Fannie Mae and Countrywide Pre-Approving Phoenix Short Sales? Sounds Good in Theory But the Reality’s Lacking

avatarthumbnail.jpgAccording to an article in the Wall Street Journal, Fannie Mae is conducting a pilot program in the Phoenix real estate market in which Fannie Mae would pre-approve a short sale – a sale where the seller owes the home more than the house currently is worth, with the lender swallowing the difference.

Two pilot projects, in Phoenix and Orlando, Fla., began at the end of December and will last for three months. The test run is limited to properties secured by a Fannie Mae mortgage and serviced by Countrywide Financial Corp., a subsidiary of Bank of America Corp. Only homes already listed at less than the unpaid balance on the mortgage are eligible for the pilot. So far, about 400 homes have qualified for preapproval between the two markets.

Per the article, lenders lose approximately 19% of the loan value through a short sale versus 40% of the loan value on a home that’s foreclosed and sold as a bank owned home.

On paper (or in the paper) this sounds good. One of the biggest challenges with a short sale listing is the guessing game involved. Lenders won’t give an indication of what price they might be willing to accept until they have an offer in hand.

Pre-approval would take the guesswork out of the equation, giving buyers the confidence that they’re in legitimate negotiations (rather than trying to negotiate with the shadowy banker from Deal or No Deal) and allowing sellers and agents to market the properties in a straight-forward manner.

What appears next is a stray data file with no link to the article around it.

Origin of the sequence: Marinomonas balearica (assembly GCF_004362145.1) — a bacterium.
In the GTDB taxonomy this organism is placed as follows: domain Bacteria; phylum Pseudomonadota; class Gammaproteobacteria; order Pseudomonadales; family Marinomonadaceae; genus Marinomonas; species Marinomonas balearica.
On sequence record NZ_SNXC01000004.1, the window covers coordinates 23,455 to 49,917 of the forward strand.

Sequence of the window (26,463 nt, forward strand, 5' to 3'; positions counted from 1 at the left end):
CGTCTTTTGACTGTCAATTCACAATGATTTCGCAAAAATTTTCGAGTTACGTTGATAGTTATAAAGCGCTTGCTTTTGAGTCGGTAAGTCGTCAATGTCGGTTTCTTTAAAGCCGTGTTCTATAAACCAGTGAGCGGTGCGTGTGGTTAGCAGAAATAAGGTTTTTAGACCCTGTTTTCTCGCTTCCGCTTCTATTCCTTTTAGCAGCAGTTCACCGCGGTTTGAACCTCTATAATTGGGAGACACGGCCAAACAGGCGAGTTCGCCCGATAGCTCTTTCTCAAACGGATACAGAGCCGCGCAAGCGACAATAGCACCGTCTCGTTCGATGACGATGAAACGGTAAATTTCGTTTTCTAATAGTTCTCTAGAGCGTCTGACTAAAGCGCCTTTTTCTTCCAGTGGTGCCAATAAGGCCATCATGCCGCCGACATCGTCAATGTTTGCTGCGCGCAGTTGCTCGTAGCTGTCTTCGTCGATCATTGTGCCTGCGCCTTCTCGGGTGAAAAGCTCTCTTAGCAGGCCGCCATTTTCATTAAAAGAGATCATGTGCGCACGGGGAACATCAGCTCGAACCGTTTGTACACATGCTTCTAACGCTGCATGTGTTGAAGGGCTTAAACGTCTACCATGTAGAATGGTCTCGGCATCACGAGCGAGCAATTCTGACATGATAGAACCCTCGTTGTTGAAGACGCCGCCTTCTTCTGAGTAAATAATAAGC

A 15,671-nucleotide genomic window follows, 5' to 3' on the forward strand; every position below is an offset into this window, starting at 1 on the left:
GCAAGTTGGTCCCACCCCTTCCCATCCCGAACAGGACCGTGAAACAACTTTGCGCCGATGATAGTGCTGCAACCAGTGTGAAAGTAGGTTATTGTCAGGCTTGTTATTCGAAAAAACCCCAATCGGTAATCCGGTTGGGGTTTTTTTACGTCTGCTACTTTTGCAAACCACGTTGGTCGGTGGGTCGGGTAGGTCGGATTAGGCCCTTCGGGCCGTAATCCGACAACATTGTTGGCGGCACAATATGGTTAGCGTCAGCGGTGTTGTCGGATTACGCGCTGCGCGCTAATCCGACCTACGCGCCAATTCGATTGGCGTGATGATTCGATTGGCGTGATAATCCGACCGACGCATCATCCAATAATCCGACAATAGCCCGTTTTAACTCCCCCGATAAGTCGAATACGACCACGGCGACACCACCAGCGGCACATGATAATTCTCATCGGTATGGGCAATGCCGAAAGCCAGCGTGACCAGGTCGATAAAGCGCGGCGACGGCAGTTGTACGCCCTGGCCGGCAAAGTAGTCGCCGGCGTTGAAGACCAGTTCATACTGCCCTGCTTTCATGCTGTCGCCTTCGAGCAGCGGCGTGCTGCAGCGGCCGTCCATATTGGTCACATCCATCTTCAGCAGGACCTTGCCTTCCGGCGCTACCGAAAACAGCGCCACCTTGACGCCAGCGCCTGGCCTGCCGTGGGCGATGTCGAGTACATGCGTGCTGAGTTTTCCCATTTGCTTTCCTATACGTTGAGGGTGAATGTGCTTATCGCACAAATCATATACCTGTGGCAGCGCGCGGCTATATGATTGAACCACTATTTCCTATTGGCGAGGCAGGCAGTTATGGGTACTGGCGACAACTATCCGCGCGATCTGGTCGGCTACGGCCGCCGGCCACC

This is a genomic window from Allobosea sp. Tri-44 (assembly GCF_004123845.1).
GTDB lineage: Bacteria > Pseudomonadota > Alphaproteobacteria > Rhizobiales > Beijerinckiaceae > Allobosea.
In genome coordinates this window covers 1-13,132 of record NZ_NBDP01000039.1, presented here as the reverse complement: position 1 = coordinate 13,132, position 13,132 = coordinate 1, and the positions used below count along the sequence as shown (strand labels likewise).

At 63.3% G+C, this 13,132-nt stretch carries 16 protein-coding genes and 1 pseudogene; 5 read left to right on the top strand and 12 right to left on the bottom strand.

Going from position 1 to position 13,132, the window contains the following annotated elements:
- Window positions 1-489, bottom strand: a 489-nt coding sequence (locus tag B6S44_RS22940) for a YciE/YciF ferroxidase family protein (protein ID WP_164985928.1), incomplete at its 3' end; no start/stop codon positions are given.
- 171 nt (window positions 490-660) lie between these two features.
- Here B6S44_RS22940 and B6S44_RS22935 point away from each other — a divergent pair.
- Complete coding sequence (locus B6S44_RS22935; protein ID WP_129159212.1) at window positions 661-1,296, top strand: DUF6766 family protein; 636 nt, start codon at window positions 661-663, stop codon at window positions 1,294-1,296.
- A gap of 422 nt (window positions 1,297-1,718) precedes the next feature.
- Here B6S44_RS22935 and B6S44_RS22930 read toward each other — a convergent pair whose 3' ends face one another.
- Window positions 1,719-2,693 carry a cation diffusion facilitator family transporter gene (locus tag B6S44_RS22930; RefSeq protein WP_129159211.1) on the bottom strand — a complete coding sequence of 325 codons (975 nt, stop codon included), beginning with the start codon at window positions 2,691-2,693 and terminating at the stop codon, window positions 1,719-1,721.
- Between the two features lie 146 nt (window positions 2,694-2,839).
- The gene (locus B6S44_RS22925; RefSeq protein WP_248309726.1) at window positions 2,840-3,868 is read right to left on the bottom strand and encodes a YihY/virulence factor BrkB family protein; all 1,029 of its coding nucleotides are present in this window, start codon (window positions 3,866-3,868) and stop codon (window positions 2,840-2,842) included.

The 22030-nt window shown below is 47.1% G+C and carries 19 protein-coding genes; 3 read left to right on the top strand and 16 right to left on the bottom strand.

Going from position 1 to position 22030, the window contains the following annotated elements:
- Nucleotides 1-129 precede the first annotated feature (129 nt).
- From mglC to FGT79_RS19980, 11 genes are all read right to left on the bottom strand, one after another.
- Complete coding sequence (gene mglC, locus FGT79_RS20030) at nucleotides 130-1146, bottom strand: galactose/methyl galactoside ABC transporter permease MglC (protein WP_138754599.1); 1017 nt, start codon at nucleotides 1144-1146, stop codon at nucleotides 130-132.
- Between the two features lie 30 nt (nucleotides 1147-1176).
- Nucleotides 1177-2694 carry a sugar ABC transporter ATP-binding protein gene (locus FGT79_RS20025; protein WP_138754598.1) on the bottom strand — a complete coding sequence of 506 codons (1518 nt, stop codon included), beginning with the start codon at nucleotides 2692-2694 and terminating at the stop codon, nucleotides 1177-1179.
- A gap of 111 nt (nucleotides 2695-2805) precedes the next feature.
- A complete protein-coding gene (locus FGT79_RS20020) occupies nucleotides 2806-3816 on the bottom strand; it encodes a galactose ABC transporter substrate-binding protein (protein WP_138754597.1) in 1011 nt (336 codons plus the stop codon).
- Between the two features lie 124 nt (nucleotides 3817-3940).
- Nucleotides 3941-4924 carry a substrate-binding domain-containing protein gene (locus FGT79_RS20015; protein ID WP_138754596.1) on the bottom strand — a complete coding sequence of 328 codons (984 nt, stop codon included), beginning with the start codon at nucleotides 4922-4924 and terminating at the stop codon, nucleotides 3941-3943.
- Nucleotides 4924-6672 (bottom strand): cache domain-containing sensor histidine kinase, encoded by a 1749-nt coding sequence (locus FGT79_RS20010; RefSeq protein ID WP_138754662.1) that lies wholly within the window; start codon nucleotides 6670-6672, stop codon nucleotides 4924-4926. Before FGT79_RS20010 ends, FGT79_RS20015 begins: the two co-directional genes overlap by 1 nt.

Of course, that’s what’s happening on paper. In reality …

I’m currently five weeks deep into short-sale negotiations with Countrywide on a Fannie Mae-backed loan. The story has changed with almost every phone call. As best as I can ascertain, we’re now two weeks from having a negotiator assigned because the request for a negotiator wasn’t made until December 29. Paperwork was submitted December 4.

Why the long delay? Because someone entered the file into their system incorrectly and the succession of people in the short sale department who I talked to in the weeks that followed never caught the error. In their rush to tell me what I wanted to hear, they failed to tell me what I needed to know – or discover their own error.

News of the pilot program, as you can imagine, struck me doubly. First, is Countrywide properly equipped to handle pre-approvals and they’re having trouble handling the files they already have in front of them. And second, why would my file be delayed when it’s exactly the type of file they want for the pilot?

Bottom line is the concept behind the pilot is solid, especially if the figures regarding the bank’s possible losses are accurate. It doesn’t take an MBA to figure out that a 19% loss is better than a 40% loss.

If you were faced with that situation, wouldn’t you do everything in your power to try and lock in the additional 21%?

[tags]Phoenix real estate, short sales[/tags]

Jonathan Dalton

Jonathan Dalton is a 40-plus-year resident of the Valley and has been helping folks buy and sell homes since 2004. He can be reached at 602-502-9693 or info at


  • Alexis McGee 9 years ago


    Follow the “cramdown” story too.

    This will motivate some of these lenders to get off the duff. If you were a bank would you rather decide the new loan amount — whether as a loan modification or a shortsale — or would you like a federal (liberal) judge to decide what the borrower owes?

    This will change the attitudes of Banks.

  • Jonathan Dalton 9 years ago

    I’m not a huge fan of the cramdown concept if only because it takes the notion of personal responsibility out of the equation. I mean, I’d like to reduce the amount of my own mortgage too …

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